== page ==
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A just and viable tax regime is vital for the sustainable economic growth and fiscal

consolidation of any economy in the world.

This assumes a greater importance in a developing economy like India where although
we have a high demographic dividend, we are yet to convert it to the proportionate
human capital, which will in turn benefit the social and economic growth of the
country.

In order to facilitate this, we need a conducive environment as we push forward


towards becoming a better developed nation.

In order to become a more economically developed nation, we need a transparent,


just, equitable and fair taxation system that is easy to administer.

The essential rationale behind this is that the taxation system should be reasonable and
non-discriminatory in respect to both the direct taxes payable by individuals and the
indirect taxes payable by corporations and industries so as to make them more tax-
compliant and bring the larger populace in the taxation net to in turn aid the
government in taking development projects.

Goods and Services Tax (GST) is a reformatory legislation which is a single tax on
the supply of goods and services, right from the manufacturer to the consumer.

Credits of input taxes paid at each stage will be available in the subsequent stage of
value addition , which makes GST essentially a tax only on value addition at each
stage.

The final consume will thus bear only the GST charged by the last dealer in the supply
chain with set-off benefits at all the previous stages.
NEED FOR GST LEGISLATION
The tax-GDP ratio of a country is an important indicator that helps understand how
much tax revenue is being collected by the government as compared to the overall
size of the economy and unfortunately, this ratio is a dismal low for India despite
having years of high growth, the lowest in BRICS countries.

From 2001 to 2015 the Indirect Tax-GDP ratio has increased from 10.28-11.6 only
and therefore there is an urgent need to raise this ratio.

The burden of regressive taxes is another issue that the GST aims to redress. Direct
taxes are progressive taxes as they are contingent on the ability of the taxpayer to pay.

In India, more than 60% of the total tax collected is accounted for indirect taxes,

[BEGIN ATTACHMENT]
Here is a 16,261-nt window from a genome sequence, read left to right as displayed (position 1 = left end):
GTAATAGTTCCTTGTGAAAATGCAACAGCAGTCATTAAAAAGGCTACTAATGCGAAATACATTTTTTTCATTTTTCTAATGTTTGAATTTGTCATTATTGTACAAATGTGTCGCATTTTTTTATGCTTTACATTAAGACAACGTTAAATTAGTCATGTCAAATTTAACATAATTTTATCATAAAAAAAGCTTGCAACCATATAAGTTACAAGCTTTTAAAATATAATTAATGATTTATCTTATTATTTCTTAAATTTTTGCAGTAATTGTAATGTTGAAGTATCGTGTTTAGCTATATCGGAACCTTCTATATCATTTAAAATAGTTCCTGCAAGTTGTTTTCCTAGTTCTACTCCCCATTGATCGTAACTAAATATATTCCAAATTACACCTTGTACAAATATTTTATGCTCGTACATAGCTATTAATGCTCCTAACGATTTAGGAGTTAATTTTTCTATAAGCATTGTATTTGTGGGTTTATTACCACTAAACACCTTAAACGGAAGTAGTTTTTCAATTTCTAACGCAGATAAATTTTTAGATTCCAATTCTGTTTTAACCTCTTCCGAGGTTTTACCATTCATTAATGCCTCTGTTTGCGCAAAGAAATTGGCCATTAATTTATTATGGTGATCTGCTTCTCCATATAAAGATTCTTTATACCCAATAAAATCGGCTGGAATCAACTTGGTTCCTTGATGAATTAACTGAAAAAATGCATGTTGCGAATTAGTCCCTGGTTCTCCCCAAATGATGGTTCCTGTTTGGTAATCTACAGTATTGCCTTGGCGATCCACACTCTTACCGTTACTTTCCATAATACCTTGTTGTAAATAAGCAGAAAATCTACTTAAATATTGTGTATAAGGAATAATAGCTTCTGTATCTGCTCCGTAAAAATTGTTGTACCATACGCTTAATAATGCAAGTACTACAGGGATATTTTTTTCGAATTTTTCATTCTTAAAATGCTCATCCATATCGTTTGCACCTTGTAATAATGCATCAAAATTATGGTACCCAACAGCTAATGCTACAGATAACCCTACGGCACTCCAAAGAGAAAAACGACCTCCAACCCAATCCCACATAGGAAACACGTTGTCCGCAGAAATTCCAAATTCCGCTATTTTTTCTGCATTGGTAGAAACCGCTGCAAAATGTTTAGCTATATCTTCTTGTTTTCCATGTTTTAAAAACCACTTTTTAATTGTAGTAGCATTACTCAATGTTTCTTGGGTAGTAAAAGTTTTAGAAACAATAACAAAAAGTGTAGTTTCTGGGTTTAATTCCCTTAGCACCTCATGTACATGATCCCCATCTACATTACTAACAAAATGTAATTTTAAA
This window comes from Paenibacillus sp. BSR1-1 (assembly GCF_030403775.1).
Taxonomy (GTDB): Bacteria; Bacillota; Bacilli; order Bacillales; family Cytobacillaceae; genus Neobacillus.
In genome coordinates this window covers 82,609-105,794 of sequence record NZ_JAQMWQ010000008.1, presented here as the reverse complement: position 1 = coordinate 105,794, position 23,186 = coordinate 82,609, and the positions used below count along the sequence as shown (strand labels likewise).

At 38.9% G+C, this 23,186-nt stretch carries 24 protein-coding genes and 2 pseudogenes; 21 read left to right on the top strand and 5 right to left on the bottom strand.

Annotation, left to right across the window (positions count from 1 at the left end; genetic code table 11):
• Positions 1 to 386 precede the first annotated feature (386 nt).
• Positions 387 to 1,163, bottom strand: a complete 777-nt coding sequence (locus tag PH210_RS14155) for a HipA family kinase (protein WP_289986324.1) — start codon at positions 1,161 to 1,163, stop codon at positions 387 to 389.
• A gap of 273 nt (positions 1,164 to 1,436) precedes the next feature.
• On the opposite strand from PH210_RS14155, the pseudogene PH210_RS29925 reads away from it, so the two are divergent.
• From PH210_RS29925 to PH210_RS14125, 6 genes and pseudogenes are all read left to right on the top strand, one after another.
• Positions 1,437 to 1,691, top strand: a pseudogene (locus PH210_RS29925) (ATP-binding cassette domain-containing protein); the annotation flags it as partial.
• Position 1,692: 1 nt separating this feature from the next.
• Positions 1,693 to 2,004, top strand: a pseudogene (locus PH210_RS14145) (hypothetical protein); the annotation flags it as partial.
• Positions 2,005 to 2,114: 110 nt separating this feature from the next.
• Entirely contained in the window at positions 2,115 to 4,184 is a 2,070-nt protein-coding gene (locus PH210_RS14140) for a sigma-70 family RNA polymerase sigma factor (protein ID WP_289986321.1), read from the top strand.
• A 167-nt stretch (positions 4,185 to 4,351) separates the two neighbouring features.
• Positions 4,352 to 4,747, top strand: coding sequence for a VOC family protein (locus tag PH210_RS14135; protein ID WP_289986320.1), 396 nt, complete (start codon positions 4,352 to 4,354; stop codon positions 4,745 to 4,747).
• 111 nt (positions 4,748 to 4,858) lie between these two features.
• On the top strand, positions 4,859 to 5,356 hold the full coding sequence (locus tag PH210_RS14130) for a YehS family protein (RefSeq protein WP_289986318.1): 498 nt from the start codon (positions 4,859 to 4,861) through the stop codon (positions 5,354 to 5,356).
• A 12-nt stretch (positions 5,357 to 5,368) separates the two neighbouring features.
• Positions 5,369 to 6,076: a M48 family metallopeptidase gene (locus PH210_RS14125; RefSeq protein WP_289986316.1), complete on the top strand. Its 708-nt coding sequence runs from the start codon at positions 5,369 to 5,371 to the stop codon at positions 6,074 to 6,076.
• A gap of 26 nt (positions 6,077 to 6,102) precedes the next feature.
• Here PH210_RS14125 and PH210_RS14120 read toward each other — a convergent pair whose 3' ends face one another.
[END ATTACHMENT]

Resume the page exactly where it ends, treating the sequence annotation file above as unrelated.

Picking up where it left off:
implying that the tax structure is extremely regressive and since the rich and poor are
subject to the same tax rate which is unfair and therefore the indirect taxes need to be
hauled.

Furthermore, the sharing of financial resources and revenue from the tax system
between the Centre and the State is made simpler by the GST tax reform.

Furthermore the cascading of taxes with both the Centre and State levying taxes as the
taxes levied by the State Government are not available to set off against the taxes
being levied by the State Governments.

At the central level GST will subsume Central Excise Duty, Additional Excise Duty,
Service Tax, Additional Customs Duty (Countervailing Duty), and Special Additional,
Duty of Customs. At the State level, Subsuming of State Value Added Tax/ Sales Tax,
Entertainment Tax, Central Sales of Tax, Octroi and Entry Tax, Purchase Tax, Luxury
tax, Taxes on lottery, betting and gambling.
Also, the variety of VAT tax laws in the country with disparate tax rates and
dissimilar tax practices divides the country into separate economic spheres thereby
creating tariff and non tariff barriers thereby hindering the free flow of trade in the
country.

This in turn also constitutes high compliance cost for the taxpayers disadvantageous to
economic growth of a country.

GSTN, the Goods and Services Tax Network:


Along with GST, there are a number of reforms that the Government is bringing in to
strengthen the manufacturing bone of India.